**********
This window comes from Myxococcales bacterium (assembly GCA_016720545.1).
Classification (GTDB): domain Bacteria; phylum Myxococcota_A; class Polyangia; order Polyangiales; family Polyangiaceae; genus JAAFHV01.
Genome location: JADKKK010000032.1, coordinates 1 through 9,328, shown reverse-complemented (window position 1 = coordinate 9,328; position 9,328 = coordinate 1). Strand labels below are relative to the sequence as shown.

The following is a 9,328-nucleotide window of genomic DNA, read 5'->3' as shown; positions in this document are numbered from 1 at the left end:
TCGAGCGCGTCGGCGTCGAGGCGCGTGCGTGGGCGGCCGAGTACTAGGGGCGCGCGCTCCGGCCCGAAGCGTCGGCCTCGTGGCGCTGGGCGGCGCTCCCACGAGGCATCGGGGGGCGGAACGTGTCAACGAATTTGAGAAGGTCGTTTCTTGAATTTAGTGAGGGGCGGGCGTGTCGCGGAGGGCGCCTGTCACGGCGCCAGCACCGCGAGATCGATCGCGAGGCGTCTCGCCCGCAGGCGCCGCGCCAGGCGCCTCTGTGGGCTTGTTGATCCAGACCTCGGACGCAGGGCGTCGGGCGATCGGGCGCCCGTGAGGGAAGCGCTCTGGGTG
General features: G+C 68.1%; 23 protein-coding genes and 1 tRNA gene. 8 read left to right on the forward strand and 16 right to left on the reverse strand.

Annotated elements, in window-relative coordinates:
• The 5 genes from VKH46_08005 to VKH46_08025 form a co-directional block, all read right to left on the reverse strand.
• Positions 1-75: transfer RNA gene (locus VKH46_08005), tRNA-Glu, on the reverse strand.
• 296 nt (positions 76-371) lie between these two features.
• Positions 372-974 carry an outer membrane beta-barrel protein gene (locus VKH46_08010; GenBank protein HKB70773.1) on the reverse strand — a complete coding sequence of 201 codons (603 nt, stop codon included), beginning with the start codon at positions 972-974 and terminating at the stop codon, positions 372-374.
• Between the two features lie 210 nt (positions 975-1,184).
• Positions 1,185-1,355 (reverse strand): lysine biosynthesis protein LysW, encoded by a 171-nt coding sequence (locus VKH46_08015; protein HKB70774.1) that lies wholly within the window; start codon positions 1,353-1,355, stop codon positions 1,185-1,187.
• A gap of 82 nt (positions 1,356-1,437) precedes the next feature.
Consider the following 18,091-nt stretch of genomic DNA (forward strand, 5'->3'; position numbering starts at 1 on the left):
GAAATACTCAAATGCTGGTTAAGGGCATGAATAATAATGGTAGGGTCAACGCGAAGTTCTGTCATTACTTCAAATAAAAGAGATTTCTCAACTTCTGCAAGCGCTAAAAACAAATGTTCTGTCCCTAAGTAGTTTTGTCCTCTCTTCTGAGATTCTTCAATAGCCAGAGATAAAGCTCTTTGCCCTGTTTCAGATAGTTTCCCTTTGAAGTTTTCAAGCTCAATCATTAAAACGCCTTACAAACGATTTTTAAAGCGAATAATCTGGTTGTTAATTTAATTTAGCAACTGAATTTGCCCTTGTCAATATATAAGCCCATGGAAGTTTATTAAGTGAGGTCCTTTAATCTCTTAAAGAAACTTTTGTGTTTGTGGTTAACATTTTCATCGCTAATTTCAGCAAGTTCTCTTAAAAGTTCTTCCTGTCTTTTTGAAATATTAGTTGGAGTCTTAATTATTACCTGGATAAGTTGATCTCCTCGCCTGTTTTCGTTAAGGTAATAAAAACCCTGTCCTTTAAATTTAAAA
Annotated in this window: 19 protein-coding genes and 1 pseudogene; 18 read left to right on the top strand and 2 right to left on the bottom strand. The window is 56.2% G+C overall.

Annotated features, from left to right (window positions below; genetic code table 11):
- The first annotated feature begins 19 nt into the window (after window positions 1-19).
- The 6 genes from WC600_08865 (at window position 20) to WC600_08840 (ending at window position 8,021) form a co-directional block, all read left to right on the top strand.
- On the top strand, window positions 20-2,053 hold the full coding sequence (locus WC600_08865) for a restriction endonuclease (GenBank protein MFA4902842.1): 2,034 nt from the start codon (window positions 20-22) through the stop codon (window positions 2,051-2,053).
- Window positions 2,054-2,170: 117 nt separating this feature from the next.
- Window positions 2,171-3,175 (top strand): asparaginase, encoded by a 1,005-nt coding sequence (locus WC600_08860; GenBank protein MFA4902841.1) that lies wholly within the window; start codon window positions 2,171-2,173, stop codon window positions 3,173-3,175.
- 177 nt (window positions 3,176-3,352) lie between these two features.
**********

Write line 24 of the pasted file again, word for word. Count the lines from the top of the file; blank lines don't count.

- 177 nt (window positions 3,176-3,352) lie between these two features.